The apex of classical culture is the intellectual revolution of fifth-century Athens: she was nothing less than the intellectual capital and the exemplar of the Greek world. The political context for this development was set by the establishment of the Athenian democracy (ca. 508 BC) and the successful defense of Greek independence against the Persians (490–479 BC). These events form the background to the rise of the world’s first self-government and the assertion of sovereignty by its citizen Assembly; the creation of the greatest navy yet to be seen; and Athens’s leadership in an alliance that brought unity in the Aegean Sea. But the city’s strained and sometimes violent relations with allied cities—and the failures of an unlimited democracy—set the stage for a tragic result: a suicidal war that swept the Greek world, resulting in the defeat of Athens by Sparta in the Peloponnesian War (431–403 BC).
These political events frame the main direction of this course. But as historian John Lewis explains, the deeper importance of Athens is the intellectual revolution by which two generations of Greeks created architectural, artistic, medical, and philosophical achievements on a scale that has never been surpassed. Through this intellectual revolution, the Athenians created the first philosophical culture, injecting new and critical methods of thinking directly into political affairs. But a clash between the new learning and the traditional norms of law and morality led to a conflict between religion and philosophy in the last three decades of the century, a crisis that culminated in the death of Socrates. The last session of this course demonstrates how these philosophical developments lay at the root of Athens’s greatest successes, as well as its greatest failures.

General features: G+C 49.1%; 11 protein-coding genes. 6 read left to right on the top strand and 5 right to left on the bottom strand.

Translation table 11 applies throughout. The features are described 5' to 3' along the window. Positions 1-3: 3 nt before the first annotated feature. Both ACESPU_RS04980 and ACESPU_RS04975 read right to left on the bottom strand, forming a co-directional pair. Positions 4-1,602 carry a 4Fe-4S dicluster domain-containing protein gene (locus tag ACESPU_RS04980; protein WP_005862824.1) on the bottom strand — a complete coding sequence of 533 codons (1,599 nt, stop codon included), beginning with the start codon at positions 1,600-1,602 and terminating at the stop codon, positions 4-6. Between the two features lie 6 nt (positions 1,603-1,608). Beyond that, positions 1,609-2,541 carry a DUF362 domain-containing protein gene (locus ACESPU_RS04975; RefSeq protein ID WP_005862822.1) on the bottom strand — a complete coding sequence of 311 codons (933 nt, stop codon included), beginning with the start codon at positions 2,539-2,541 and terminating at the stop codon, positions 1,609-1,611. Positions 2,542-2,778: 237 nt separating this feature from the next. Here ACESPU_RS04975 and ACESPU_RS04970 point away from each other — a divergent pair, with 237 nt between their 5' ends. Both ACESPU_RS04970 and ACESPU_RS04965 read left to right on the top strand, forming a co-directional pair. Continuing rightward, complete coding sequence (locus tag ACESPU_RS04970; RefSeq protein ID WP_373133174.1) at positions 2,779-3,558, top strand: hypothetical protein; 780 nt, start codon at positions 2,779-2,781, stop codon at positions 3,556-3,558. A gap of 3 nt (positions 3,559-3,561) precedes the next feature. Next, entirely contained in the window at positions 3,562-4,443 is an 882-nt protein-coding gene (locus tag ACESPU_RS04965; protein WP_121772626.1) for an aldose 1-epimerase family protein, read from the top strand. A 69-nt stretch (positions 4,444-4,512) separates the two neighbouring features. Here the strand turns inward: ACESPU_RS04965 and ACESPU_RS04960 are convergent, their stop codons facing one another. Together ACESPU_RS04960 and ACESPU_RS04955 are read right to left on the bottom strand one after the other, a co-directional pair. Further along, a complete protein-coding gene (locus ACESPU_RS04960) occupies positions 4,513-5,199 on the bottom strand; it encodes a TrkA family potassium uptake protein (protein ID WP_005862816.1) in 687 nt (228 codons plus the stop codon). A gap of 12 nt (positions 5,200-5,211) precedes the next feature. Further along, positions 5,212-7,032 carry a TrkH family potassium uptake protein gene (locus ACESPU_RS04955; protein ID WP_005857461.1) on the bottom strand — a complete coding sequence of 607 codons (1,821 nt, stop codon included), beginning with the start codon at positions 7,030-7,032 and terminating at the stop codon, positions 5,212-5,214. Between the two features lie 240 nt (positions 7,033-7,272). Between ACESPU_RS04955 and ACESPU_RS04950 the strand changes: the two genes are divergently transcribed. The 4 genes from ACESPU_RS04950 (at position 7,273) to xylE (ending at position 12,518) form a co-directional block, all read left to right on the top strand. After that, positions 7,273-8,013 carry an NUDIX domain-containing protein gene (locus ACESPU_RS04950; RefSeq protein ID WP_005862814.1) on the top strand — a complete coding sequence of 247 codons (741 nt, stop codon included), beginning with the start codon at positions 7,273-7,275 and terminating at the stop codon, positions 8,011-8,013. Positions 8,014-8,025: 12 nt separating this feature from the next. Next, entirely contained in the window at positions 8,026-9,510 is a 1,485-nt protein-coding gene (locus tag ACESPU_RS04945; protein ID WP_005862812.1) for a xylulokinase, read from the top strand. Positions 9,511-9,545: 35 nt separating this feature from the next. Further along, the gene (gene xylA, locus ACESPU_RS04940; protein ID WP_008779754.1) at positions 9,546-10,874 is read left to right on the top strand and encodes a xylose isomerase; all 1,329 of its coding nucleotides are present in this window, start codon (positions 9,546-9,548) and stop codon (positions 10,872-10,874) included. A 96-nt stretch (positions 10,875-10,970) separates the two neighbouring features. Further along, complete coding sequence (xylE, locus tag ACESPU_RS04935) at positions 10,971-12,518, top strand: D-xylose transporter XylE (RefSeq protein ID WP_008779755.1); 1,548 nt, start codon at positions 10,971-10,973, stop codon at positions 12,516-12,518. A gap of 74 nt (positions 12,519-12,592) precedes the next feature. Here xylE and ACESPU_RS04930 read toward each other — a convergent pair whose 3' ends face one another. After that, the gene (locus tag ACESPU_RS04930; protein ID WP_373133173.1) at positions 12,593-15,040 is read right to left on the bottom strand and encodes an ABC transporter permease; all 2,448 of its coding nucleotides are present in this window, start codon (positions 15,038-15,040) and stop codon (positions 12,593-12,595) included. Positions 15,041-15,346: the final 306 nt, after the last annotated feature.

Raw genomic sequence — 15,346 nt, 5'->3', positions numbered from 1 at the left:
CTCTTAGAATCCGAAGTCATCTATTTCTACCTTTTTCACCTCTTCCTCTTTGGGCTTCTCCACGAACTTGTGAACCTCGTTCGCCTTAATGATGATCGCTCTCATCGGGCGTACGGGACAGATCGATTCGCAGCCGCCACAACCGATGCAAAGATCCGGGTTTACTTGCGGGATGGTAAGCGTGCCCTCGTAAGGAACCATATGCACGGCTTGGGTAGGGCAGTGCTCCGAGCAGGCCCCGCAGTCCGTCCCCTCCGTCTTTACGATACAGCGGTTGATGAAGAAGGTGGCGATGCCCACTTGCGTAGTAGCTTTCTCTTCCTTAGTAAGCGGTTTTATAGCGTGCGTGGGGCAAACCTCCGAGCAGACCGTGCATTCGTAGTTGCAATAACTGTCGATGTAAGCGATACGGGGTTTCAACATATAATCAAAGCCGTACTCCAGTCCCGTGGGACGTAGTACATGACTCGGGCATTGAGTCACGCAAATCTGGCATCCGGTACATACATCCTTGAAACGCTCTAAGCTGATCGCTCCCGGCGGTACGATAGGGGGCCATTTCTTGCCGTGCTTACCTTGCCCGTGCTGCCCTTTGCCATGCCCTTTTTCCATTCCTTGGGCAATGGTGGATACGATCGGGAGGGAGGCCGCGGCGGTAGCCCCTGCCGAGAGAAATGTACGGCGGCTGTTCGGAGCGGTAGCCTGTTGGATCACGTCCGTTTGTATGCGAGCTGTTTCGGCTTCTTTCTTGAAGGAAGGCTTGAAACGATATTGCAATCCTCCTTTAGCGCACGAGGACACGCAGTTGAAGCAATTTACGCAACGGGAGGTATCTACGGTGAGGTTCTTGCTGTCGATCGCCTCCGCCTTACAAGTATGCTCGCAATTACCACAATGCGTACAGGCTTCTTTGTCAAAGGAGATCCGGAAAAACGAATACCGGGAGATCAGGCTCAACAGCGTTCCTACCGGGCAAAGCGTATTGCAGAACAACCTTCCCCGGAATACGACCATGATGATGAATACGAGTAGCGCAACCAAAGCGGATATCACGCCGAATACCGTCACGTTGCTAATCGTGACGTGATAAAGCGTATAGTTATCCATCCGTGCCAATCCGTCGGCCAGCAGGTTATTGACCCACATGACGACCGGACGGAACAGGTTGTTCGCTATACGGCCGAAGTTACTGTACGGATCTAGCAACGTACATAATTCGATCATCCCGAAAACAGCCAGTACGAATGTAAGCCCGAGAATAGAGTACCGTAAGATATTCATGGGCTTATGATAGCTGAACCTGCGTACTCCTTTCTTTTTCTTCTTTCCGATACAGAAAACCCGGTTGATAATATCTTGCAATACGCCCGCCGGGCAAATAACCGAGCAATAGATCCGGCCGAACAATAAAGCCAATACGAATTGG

This lecture was recorded at the 2010 Objectivist Summer Conference in Las Vegas, NV.
This course includes a handout.